of vitrinite reflectance data with AFTA
Like Apatite Fission Track Analysis (AFTA), Vitrinite
reflectance (VR) data can be used to assess the maximum paleotemperature
experienced by a sample. It is a time-temperature indicator governed
by a kinetic response in a similar manner to the annealing of fission
tracks in apatite. Vitrinite reflectance data are interpreted at Geotrack
on the basis of the distributed activation energy model describing the
evolution of VR with temperature and time described by Burnham and Sweeney
(1989). In a considerable number of wells from around the world, in
which AFTA has been used to constrain the thermal history, we have found
that the Burnham and Sweeney (1989) model gives good agreement between
predicted and observed VR data, in a variety of tectonic settings.
in the case of fission track annealing, it is clear from the chemical
kinetic description embodied in equation 2 of Burnham and Sweeney (1989)
that temperature is more important than time in controlling the increase
of vitrinite reflectance. If the Burnham and Sweeney (1989) distributed
activation energy model is expressed in the form of an Arrhenius plot
(a plot of the logarithm of time versus inverse absolute temperature),
then the slopes of lines defining contours of equal vitrinite reflectance
in such a plot are very similar to those describing the kinetic description
of annealing of fission tracks in Durango apatite developed by Laslett
et al. (1987), which is used to interpret AFTA data. This feature of
the two quite independent approaches to paleotemperature analysis means
that for a particular sample, a given degree of fission track annealing
in apatite (of Durango composition) will be associated with the same
value of vitrinite reflectance regardless of the heating rate experienced
by a sample. Thus paleotemperature estimates based on either AFTA or
VR data sets should be equivalent, regardless of the duration of heating.
One practical consequence of this relationship between
AFTA and VR is, for example, that a VR value of 0.7% is associated with
total annealing of all fission tracks in apatite of Durango composition,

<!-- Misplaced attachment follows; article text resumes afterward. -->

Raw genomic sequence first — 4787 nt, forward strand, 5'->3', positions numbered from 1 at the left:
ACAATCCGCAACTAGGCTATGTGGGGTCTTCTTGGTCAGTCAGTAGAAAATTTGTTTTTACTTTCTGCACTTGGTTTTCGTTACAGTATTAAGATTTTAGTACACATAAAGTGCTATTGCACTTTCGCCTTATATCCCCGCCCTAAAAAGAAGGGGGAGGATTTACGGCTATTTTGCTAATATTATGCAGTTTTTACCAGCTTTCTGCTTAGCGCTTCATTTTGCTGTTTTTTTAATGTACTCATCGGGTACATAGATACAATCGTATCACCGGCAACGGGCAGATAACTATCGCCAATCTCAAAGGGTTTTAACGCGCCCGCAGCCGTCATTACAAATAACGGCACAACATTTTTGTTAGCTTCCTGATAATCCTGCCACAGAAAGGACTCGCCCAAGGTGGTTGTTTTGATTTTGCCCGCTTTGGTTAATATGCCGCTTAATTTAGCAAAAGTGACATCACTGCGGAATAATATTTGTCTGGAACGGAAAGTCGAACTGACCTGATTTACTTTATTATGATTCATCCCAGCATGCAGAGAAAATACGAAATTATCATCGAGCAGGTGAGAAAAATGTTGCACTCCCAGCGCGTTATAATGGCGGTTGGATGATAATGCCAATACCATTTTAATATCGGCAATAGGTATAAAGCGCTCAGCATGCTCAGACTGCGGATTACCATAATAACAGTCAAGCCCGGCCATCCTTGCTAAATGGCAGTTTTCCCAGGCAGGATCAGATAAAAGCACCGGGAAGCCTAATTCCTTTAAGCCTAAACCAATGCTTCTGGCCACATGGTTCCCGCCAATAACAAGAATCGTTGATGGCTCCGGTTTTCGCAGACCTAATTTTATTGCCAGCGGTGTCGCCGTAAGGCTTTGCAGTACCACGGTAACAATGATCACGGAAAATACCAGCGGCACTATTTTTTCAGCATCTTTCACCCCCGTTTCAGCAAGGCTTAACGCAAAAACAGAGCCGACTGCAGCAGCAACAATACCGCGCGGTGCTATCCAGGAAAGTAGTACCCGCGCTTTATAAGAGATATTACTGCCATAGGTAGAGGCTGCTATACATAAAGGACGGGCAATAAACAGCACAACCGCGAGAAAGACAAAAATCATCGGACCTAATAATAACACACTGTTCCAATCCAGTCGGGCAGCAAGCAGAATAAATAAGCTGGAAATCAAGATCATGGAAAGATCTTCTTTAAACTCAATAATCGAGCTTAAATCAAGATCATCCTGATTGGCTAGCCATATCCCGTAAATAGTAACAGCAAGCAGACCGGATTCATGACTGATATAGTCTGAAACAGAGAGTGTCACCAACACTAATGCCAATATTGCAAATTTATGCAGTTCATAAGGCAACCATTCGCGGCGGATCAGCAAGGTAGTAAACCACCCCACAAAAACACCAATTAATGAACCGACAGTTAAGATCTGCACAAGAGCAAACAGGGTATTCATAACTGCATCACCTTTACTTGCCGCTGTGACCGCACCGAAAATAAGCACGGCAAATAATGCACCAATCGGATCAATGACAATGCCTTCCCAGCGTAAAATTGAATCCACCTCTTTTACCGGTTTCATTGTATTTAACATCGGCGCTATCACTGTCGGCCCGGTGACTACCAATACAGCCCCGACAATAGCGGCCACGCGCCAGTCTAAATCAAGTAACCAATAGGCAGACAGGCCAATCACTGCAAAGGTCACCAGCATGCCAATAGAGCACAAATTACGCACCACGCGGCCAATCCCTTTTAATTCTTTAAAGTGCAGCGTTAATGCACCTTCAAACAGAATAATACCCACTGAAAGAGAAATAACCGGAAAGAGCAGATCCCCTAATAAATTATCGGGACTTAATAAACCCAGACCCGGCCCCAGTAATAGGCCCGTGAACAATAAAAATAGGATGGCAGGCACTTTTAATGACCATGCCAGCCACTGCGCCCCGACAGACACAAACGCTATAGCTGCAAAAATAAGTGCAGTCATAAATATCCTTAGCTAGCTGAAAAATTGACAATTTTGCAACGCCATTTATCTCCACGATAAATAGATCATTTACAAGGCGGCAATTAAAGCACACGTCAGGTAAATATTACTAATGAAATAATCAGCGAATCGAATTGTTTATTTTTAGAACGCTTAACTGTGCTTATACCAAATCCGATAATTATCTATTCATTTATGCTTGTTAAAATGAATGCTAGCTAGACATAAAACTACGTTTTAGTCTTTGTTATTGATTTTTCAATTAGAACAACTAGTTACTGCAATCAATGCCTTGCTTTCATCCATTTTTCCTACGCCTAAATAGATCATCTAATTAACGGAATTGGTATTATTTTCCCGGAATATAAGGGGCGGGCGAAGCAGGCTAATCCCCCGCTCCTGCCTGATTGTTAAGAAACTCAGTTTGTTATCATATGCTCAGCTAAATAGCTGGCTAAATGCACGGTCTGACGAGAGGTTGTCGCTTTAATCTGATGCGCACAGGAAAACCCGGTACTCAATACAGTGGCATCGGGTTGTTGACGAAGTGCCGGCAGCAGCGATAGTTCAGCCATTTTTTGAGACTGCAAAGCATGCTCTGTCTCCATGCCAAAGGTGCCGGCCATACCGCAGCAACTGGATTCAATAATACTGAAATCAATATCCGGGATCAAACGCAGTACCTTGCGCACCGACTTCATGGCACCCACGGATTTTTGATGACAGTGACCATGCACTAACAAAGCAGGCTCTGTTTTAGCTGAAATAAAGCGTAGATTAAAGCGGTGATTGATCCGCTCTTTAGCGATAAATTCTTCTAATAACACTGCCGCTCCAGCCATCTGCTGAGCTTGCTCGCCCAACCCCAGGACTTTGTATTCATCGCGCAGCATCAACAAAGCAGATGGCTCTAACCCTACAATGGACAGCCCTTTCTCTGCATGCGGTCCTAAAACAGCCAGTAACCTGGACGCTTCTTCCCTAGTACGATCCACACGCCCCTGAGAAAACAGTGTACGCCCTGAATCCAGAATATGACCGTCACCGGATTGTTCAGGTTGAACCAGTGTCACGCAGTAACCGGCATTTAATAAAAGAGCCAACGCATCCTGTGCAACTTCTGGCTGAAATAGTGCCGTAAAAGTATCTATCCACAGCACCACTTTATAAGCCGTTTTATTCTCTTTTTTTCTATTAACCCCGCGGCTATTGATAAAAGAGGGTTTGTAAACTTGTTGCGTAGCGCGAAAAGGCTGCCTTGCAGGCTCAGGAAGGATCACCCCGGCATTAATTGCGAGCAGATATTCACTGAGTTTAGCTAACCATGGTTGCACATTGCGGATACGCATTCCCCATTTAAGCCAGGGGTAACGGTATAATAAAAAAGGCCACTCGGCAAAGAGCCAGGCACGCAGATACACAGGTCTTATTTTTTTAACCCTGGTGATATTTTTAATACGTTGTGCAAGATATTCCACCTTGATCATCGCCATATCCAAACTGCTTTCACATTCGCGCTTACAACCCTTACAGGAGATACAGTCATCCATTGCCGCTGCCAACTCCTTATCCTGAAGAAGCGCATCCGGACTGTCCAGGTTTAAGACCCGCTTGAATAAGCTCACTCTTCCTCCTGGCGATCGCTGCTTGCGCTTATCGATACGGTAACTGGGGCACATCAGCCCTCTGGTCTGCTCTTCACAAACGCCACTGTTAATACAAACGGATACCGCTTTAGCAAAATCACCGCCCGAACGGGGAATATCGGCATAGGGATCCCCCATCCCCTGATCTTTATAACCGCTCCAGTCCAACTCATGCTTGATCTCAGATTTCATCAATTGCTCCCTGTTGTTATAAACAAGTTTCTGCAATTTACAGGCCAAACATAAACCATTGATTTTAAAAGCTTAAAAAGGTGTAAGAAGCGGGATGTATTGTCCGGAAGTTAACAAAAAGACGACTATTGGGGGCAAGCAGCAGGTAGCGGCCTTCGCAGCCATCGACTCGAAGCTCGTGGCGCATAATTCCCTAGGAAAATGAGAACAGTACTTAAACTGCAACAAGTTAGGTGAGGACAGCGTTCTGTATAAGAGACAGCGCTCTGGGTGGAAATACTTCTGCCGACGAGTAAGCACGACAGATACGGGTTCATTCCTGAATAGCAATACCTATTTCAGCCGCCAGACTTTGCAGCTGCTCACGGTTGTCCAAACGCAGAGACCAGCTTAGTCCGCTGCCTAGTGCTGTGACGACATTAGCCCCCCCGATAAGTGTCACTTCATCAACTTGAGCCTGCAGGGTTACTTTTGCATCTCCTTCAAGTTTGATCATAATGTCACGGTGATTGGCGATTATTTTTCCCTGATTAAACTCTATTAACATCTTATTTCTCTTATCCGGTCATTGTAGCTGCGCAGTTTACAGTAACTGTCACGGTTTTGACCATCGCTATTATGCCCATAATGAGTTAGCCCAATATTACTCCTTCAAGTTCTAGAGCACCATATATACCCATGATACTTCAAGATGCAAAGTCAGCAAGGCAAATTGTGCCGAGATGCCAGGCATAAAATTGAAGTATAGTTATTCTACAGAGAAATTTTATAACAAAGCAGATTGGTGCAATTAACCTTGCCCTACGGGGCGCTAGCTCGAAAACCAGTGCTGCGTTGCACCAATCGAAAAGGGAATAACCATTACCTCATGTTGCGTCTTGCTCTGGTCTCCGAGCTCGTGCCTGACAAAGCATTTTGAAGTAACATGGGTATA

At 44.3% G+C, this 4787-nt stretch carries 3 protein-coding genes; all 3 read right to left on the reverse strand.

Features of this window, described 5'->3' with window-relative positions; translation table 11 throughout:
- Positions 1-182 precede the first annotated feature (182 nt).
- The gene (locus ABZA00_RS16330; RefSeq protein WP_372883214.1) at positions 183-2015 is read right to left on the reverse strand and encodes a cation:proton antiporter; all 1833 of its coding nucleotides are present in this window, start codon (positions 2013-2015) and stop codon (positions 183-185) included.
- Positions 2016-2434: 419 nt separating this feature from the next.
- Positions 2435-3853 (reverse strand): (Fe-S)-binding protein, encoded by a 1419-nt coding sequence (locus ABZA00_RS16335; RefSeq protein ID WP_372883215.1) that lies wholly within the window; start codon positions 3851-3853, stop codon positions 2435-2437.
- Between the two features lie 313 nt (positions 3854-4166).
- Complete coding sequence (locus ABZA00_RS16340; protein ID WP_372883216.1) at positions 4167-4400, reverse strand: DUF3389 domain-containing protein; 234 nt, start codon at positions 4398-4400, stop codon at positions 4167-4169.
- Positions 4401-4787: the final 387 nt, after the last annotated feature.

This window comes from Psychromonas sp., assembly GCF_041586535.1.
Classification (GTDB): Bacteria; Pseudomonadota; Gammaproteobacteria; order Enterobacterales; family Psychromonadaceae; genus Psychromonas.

and that total annealing of all fission tracks in apatites of more Chlorine-rich
composition is accomplished between VR values of 0.7 and ~0.9%.
Furthermore, because vitrinite reflectance continues
to increase progressively with increasing temperature, VR data allow
direct estimation of maximum paleotemperatures in the range where fission
tracks in apatite are totally annealed (generally above ~110°C) and
where therefore AFTA only provides minimum estimates. Maximum paleotemperature
estimates based on vitrinite reflectance data from a well in which most
AFTA samples were totally annealed will allow constraints on the paleogeothermal
gradient that would not be possible from AFTA alone. In such cases the
AFTA data should allow tight constraints to be placed on the time of
cooling and also the cooling history, since AFTA parameters will be
dominated by the effects of tracks formed after cooling from maximum
paleotemperatures. Even in situations where AFTA samples were not totally
annealed, integration of AFTA and VR can allow paleotemperature control
over a greater range of depth, e.g., by combining AFTA from sand-dominated
units with VR from other parts of the section, thereby providing tighter
constraint on the paleogeothermal gradient and ultimately the burial
and thermal history.
Burnham, A.K. and Sweeney, J.J. (1989) A chemical kinetic
model of vitrinite reflectance maturation. Geochim. et Cosmochim.
Acta, 53, 2649-2657.
Laslett, G.M., Green, P.F., Duddy, I.R. and Gleadow,
A.J.W. (1987) Thermal annealing of fission tracks in apatite 2. A quantitative
analysis. Chem. Geol. (Isot. Geosci.Sect.), 65, 1-13.